Source: Vientiane Times
Laos is facing an outbreak of the most virulent form of the dengue virus this rainy season.
The National Centre for Laboratory and Epidemiology has determined that dengue virus serotypes 2 and 4 have been the causative organisms of the more than 14,000 cases of dengue fever recorded, which have resulted in 31 deaths so far.
In particular, serotype 2 causes haemorrhagic fever, which has a high mortality rate. An analysis of the type 2 strain has shown that the virus has mutated. Minister of Health, Associate Prof. Dr Bounkong Syhavong, said Vientiane is experiencing an outbreak of the type 2 dengue virus which is the most toxic type. Champassak, Savannakhet and other southern provinces have also recorded cases involving type 2 of the virus.
“At this time of the year, if people fall ill, they should suspect that dengue is the cause of their illness and get a blood test at a hospital,” he said.
“People infected with the type 2 virus can become dangerously ill within two days instead of four or five days as is the case with other serotypes, as we have found out previously.”
In 2013, an outbreak of the type 2 strain of dengue caused more than 44,000 people to fall ill, claiming 95 lives. This year, most of the samples taken from 14,242 patients were tested, with more than half testing positive for type 2 and 4. Dengue is caused by four viruses, namely DENV 1, 2, 3 and 4.
“Based on the serotype data available, the Ministry of Health has been advising everyone to take steps to keep dengue at bay since January. All provinces have set up special taskforces to combat dengue,” the health minister said.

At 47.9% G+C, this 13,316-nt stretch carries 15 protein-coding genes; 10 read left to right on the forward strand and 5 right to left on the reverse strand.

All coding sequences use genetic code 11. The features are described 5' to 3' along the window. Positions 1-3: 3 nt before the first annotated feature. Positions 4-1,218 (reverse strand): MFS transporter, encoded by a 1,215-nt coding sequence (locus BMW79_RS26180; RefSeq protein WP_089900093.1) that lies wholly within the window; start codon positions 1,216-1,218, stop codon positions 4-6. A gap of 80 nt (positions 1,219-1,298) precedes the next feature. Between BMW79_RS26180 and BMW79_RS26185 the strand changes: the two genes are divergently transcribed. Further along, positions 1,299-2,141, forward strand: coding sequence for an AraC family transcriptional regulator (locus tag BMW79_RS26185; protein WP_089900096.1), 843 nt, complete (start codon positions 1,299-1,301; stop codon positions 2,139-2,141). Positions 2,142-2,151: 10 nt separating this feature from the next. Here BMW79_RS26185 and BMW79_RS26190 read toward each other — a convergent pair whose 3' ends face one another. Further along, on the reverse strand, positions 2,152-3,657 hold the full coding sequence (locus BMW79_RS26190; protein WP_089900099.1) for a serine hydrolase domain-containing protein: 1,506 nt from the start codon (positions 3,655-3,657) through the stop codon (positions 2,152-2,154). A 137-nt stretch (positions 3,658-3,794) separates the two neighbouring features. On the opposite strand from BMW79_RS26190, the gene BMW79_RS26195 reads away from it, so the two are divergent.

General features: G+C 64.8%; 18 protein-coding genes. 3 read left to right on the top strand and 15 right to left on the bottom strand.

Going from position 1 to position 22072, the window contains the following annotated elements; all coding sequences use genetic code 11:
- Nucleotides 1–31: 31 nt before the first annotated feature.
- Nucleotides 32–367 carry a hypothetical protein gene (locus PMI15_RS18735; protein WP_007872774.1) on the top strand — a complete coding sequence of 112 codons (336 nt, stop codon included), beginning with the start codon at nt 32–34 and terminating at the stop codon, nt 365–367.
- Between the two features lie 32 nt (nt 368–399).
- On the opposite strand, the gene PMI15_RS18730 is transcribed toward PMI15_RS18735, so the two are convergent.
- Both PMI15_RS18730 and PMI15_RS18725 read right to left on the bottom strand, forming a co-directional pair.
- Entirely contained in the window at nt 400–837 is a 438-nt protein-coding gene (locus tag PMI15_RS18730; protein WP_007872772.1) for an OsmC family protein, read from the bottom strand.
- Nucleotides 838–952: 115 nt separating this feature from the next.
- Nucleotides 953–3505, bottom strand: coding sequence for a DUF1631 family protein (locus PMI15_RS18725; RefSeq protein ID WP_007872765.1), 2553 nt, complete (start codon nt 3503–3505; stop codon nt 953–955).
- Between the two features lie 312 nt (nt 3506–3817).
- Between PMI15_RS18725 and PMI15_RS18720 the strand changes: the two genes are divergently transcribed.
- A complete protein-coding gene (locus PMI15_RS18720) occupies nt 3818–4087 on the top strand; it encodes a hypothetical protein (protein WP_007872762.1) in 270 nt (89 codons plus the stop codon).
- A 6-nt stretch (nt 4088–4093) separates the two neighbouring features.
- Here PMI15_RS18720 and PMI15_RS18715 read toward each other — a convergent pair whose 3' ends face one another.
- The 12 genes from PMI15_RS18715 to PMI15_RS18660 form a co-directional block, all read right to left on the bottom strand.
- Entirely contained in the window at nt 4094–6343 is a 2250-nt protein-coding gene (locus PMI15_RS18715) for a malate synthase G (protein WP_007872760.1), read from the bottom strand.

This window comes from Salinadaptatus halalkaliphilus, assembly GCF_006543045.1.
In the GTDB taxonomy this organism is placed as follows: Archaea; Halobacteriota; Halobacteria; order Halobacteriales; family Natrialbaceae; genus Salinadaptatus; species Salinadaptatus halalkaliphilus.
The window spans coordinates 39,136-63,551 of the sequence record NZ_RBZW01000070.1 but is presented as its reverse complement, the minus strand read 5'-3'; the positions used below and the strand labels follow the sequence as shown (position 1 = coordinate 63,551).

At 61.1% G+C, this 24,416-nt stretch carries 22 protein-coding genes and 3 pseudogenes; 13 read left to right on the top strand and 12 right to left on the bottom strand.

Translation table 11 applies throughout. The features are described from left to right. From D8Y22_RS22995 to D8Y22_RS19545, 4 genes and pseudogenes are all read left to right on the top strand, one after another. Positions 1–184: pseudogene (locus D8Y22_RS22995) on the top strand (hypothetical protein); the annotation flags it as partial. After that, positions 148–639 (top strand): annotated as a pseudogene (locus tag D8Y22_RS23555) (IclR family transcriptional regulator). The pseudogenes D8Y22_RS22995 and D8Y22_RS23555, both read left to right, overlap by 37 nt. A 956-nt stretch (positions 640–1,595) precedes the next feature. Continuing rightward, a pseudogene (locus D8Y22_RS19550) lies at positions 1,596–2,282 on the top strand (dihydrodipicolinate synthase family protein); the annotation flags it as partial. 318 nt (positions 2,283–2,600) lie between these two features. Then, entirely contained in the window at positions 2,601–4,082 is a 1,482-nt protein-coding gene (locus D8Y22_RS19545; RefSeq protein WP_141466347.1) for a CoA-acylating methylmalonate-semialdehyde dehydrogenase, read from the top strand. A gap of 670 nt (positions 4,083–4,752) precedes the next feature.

The dengue virus is spread by the bite of an infected Aedes mosquito and causes a wide spectrum of conditions from mild asymptomatic illness to severe fatal dengue haemorrhagic fever/dengue shock syndrome.
The World Health Organisation (WHO) estimates that about 2.5 billion people live in dengue risk groups with about 100 million new cases each year worldwide.
There has been a huge increase in the number of dengue cases recorded in Laos this year. Last year 6,446 cases and 19 deaths were recorded, but as of July 16 this year 14,242 cases and 31 fatalities have been reported.
Six deaths occurred in Vientiane, 10 in Savannakhet, five in Champassak, one in Attapeu, three in Saravan, three in Khammuan, two in Borikhamxay, and one in Xayaboury.
Assoc. Prof. Dr Bounkong said the Ministry of Health is encouraging the public to make sure that all stagnant water is removed, in order to prevent dengue-carrying mosquitoes from breeding. The ministry is also stressing the need for correct diagnoses to be made and effective treatment to be administered.
According to the WHO, climate change and global warming will increase vector-borne diseases like dengue.
A report on climate change and health published by WHO says that in the last 100 years the world has warmed by about 0.75 degrees Celsius. Over the last 25 years, the rate of global warming has accelerated, at over 0.18 degrees Celsius per decade.
Dengue has become the most rapidly spreading mosquito-borne viral disease in the world. It is estimated to cause more than 50 million infections and around 15,000 deaths every year across more than 100 countries.
Infection can range from a mild flu-like fever to the potentially fatal severe form of dengue, which particularly affects individuals who are exposed to one of the four different strains of the virus as a secondary infection.